Bozeman also has its own alcohol policy that covers “unruly gatherings” (loud parties), MIPS, and DUIs. Here is the site if you are looking to read the entire policy:

What happens if I get caught drinking on campus and I am underage?

If you are a resident of the residence halls and are caught drinking while underage, generally the Resident Advisors of your building will handle the situation and write an incident report. You will have a meeting with a conduct officer (generally your hall’s resident director or another administrator in Residence Life). They will determine the sanctions for your case, which may include probaion, removal from residence halls, suspension, etc. You will also be placed into an Insight program through the Office of Health Advancement, where you are required to attend mandatory alcohol education classes.

How much does alcohol use cost?

There are many costs associated with alcohol use! According to estimates, college students spend around $5.5 billion per year on alcohol alone. That’s more than they spend on books, coffee, soda, juice, and milk combined!

Alcohol use is also costly for other reasons.

An MIP costs anywhere from $300-$900 plus mandatory community service, depending on how many times it has occurred.

  • First offense—$100—$300 fine, plus fees associated with 20 hours of community service, a community based substance abuse informational course, and any other court mandated sanctions.
  • Second offense—$200—$600 fine, plus fees associated with 40 hours of community service, a community based substance abuse informational course, and possible drug or alcohol treatment.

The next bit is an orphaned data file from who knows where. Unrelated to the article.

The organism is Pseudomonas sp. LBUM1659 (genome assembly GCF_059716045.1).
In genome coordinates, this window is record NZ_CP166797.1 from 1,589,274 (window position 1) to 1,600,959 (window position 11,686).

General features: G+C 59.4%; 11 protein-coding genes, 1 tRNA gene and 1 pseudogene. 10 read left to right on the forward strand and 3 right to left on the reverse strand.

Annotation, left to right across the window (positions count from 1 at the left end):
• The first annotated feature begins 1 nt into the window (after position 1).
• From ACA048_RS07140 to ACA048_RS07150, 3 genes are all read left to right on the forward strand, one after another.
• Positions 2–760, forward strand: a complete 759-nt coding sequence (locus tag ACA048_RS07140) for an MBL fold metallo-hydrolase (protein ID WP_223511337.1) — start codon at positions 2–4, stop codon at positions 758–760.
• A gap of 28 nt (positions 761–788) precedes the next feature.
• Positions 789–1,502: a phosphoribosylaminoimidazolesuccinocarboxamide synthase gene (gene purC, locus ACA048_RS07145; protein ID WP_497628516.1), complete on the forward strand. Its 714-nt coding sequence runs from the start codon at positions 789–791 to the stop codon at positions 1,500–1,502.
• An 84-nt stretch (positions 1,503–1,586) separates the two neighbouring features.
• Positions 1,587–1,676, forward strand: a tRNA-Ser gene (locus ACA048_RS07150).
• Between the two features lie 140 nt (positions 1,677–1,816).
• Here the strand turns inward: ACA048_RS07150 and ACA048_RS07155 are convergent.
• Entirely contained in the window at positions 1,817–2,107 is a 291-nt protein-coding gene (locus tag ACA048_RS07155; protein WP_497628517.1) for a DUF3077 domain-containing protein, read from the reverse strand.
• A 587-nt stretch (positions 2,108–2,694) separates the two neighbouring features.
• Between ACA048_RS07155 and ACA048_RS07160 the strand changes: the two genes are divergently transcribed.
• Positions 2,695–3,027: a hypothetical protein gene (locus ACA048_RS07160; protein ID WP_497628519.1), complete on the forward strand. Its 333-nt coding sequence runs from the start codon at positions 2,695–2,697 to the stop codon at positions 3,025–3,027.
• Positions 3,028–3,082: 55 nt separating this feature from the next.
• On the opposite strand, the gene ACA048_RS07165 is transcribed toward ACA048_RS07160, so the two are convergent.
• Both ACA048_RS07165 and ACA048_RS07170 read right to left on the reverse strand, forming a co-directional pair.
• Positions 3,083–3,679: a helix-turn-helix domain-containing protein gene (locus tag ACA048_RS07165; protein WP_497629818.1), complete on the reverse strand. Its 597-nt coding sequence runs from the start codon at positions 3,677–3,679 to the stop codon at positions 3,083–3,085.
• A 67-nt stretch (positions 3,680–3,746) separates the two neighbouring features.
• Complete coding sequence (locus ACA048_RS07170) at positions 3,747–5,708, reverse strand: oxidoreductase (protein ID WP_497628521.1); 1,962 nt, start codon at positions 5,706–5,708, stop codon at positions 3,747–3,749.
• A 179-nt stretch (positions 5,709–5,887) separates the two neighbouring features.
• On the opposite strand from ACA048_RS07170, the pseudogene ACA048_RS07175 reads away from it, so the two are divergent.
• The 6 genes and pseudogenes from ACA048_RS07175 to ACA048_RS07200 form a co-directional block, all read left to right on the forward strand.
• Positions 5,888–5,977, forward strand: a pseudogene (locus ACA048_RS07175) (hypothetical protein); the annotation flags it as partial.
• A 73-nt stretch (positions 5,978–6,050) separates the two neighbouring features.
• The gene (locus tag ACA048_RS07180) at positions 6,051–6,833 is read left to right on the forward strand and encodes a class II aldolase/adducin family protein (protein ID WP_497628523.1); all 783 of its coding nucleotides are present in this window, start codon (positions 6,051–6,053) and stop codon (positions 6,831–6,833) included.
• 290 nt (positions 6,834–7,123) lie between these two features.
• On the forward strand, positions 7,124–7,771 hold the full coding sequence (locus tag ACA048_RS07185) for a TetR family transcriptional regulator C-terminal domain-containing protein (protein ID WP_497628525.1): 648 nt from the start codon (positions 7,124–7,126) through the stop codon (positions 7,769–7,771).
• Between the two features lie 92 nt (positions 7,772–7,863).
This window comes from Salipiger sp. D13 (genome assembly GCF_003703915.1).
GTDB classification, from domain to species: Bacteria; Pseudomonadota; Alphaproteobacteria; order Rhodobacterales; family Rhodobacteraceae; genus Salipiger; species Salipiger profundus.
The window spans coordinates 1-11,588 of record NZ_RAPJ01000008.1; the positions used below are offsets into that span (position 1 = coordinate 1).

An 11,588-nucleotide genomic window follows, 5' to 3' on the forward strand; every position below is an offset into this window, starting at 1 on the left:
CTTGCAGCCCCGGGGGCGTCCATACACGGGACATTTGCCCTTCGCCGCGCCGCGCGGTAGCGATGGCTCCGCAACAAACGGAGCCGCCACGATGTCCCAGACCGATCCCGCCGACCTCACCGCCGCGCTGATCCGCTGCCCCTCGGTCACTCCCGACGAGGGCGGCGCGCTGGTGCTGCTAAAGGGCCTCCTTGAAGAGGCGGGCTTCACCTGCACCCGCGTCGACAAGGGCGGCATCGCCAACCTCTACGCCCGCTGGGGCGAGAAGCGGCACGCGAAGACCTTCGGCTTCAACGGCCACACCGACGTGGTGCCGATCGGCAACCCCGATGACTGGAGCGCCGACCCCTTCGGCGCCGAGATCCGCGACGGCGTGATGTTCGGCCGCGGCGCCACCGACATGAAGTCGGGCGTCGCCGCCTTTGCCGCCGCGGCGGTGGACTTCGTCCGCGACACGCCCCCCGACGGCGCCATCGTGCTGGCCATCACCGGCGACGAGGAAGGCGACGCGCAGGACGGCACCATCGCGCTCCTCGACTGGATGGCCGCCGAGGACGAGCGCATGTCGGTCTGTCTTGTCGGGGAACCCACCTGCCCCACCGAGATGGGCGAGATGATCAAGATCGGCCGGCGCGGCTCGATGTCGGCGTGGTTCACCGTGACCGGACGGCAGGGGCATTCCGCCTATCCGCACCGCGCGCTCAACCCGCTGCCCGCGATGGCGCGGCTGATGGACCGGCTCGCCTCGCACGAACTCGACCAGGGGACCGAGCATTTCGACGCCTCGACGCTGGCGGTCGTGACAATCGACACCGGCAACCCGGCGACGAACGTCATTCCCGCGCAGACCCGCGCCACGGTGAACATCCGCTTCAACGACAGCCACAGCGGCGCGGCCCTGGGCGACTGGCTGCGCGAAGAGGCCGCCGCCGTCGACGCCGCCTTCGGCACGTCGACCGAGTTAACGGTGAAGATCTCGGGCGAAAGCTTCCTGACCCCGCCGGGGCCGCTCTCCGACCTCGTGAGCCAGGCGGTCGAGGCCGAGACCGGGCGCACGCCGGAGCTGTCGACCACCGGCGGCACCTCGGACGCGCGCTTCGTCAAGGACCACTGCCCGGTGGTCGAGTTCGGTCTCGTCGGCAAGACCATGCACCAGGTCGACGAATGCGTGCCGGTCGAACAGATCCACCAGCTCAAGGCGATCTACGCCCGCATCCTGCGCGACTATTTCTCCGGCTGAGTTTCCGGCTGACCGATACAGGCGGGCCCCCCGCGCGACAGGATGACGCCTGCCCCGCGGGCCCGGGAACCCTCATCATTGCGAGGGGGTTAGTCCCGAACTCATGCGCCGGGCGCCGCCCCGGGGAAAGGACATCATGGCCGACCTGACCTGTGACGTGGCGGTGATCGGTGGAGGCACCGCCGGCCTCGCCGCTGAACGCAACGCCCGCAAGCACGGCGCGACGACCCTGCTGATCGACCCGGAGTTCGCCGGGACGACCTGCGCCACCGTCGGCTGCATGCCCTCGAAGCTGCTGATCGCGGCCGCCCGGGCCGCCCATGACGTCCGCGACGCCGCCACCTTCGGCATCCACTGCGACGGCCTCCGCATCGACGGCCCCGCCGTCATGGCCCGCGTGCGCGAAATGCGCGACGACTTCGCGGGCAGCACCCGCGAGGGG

• Three or more offenses— $300—$900 fine, plus fees associated with 60 hours of community service, a community based substance abuse informational course, and possible drug or alcohol treatment.

A DUI can cost anywhere between $1,000- $10,000, depending on which offense it is.

  • First offense—imprisonment*, anywhere from 24 hours to 6 months, mandatory education program, and a fine of $300—$1,000.
  • Second offense—imprisonment*, anywhere from 7 days to 6 months, mandatory education and treatment program, and a fine of $600—$1,000.
  • Third offense—imprisonment*, anywhere from 30 days to 1 year, mandatory education and treatment program, and a fine of $1,000—$5,000.
  • Four or more offenses—It becomes a felony. Offender will be sentenced to the department of correction for placement in an appropriate correctional facility or program for a term up to 13 months, and a fine of $1,000- $10,000.

What is Alcohol Use Disorder (AUD)?

AUD is commonly known as Alcoholism and occurs when an individual has uncontrolled and problematic drinking. The following may be signs that an individual is struggling with Alcohol Use Disorder:

  • Increased tolerance and the need to drink more alcohol to feel the same effects that you used to.
  • continuing to drink even though it was causing problems with family and friends